Notarizing a document adds an added layer of protection to contracts and other papers by requiring a witness to authenticate the signer’s identity. This witness attests that the signer is not signing under duress and is aware of the contents of the document they are signing. But what precisely is notarization? Continue reading to discover about the notarization process, who can notarize a document, and how the process is developing in the digital era with remote online notarization to improve security, privacy, and convenience.
What is Notarization Definition?
Notarization is a fraud-deterrent process that guarantees transaction participants that a document is valid and trustworthy. Notarizing a document can be an essential step in many legal processes, such as buying or selling a home, creating a will, or obtaining a passport. Notarization involves the verification of a document by a notary public, who acts as an impartial third party to ensure that the document is authentic and signed by the right person. If you need to notarize a document, here is a step-by-step guide on how to do it.
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How to Notarize a Document?
Although formal standards vary by state, the basic process for notarizing a document consists of three steps:
- Authenticating the identity of the signer
- Inspecting the signature
- Stamping or sealing the signature
To notarize a document, all signers must produce sufficient identification so that the notary can confirm their identities. After verifying identification, the notary walks each signer through the document, seeing them as they make each required signature, initial, or other marks. After all signings have been witnessed, the notary stamps each signer’s signature with a personalized stamp that is unique to them. The stamp bears the notary’s name, the state in which they are a notary, and the date of their term.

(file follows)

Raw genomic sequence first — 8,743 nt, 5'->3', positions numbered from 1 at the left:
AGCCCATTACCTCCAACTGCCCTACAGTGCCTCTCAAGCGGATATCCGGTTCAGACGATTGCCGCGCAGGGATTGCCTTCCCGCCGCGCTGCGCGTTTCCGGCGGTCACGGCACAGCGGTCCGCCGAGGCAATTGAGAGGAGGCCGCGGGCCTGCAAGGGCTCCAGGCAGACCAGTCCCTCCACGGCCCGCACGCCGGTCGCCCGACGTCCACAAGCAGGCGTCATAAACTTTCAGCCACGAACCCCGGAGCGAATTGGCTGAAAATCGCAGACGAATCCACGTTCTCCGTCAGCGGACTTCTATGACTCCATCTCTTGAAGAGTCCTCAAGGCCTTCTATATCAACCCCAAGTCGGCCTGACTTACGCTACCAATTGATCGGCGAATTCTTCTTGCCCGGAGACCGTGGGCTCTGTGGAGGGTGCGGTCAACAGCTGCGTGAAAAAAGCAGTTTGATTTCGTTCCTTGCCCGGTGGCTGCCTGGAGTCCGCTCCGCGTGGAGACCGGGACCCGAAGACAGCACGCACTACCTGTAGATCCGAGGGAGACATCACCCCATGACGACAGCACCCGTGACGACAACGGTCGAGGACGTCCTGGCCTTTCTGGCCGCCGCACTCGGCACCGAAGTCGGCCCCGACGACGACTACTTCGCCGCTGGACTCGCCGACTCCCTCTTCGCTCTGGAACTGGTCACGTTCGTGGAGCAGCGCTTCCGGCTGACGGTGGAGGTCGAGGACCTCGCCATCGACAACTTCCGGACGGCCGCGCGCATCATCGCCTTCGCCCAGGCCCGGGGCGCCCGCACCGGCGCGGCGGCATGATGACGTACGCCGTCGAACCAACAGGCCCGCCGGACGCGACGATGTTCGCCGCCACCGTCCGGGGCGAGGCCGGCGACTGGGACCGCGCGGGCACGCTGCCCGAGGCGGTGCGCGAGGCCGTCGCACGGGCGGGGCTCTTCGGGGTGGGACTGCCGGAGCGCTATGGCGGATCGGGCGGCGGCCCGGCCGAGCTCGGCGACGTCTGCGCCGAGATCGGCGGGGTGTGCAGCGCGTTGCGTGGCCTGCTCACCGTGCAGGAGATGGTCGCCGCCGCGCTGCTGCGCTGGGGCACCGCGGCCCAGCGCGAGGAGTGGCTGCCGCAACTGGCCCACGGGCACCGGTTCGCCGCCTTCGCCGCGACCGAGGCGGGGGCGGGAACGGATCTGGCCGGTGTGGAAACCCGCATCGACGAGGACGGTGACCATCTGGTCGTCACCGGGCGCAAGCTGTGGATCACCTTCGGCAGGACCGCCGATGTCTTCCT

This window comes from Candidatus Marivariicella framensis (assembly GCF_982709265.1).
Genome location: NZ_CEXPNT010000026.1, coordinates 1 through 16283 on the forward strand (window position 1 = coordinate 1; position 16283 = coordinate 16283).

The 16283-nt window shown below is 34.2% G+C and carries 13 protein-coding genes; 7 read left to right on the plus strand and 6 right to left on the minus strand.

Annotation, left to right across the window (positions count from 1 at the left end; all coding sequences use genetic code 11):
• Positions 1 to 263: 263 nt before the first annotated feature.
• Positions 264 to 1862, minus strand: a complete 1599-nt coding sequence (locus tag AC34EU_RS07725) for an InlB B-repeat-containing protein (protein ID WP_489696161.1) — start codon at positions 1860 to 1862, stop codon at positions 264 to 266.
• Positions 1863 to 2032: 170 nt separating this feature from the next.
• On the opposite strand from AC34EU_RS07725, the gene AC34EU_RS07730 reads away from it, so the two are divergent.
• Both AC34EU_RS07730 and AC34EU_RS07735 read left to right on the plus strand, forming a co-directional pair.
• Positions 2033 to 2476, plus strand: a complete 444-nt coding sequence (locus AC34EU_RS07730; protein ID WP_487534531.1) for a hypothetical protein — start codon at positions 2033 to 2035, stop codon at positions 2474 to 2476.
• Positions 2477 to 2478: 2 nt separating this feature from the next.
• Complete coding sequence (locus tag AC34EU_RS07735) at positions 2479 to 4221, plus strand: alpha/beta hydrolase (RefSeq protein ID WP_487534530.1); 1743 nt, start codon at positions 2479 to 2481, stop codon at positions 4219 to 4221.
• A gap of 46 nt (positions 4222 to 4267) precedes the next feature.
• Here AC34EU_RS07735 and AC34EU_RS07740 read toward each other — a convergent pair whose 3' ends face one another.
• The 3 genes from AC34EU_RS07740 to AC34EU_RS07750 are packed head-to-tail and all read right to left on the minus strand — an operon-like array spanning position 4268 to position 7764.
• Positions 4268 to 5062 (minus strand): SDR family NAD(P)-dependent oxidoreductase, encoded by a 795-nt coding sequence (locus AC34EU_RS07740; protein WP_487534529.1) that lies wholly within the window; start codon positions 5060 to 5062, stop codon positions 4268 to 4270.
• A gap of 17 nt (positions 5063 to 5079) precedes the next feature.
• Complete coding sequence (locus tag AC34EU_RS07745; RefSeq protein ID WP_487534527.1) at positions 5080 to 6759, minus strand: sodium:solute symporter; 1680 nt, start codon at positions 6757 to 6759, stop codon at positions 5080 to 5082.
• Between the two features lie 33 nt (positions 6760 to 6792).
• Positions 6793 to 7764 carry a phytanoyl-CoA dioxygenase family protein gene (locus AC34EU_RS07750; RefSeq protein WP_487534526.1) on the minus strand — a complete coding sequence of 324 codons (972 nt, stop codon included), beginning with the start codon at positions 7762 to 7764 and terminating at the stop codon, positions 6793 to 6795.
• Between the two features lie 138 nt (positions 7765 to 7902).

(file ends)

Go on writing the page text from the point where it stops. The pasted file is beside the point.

Traditionally, notarization was performed in person. This necessitates that all signing parties plan their calendars so that they can all travel to the notary. They must bring a paper copy of the document to be notarized, as well as the appropriate identification, on the day of the notarization.
An electronic variant of this notarization method was introduced in the 1990s. This is referred to as In-Person Electronic Notary (IPEN). IPEN is essentially the same as traditional notarization, except that the notary public electronically signs and stamps the document.
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Who Can Notarize a Document?
A notary public is the only person authorized to notarize documents. Notaries public are appointed, commissioned or otherwise designated by a high-ranking government official such as the governor or secretary of state because this job is an official one within the state government.
Banks also provide notarial services to their customers and many bank staff are notaries public. Lawyers and other members of the legal community sometimes double as notaries public since oaths and affidavits need to be notarized.
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Steps to Notarize a Document
The fundamental procedure for notarizing a document involves five steps:
- Find a Notary Public
- Review The Documents
- Perform Notarial Act
- Pay the Notary Fee
- Complete the Notarial Certificate
Step 1- Find a Notary Public
A notary public is a state-appointed official who can witness and verify signatures on legal documents. Notaries can be found at banks, post offices, courthouses, or other public offices. Some notaries also offer mobile services and will come to your location to notarize your document. You can also find notaries online or through a notary directory.
When selecting a notary public, make sure to choose someone who is authorized to notarize the type of document you have. Notaries have different qualifications and specialties, so it’s important to find one who is experienced with your type of document.
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Step 2- Review The Documents
Before meeting with a notary, make sure your document is complete and ready to be notarized. Check that all signatures are present and correct, and that any necessary attachments or exhibits are included.
If your document includes blanks that need to be filled in, make sure to fill them in before meeting with the notary. The notary cannot notarize a document with blanks.
Step 3- Perform Notarial Act
When you meet with the notary public, bring the following items:
- The document to be notarized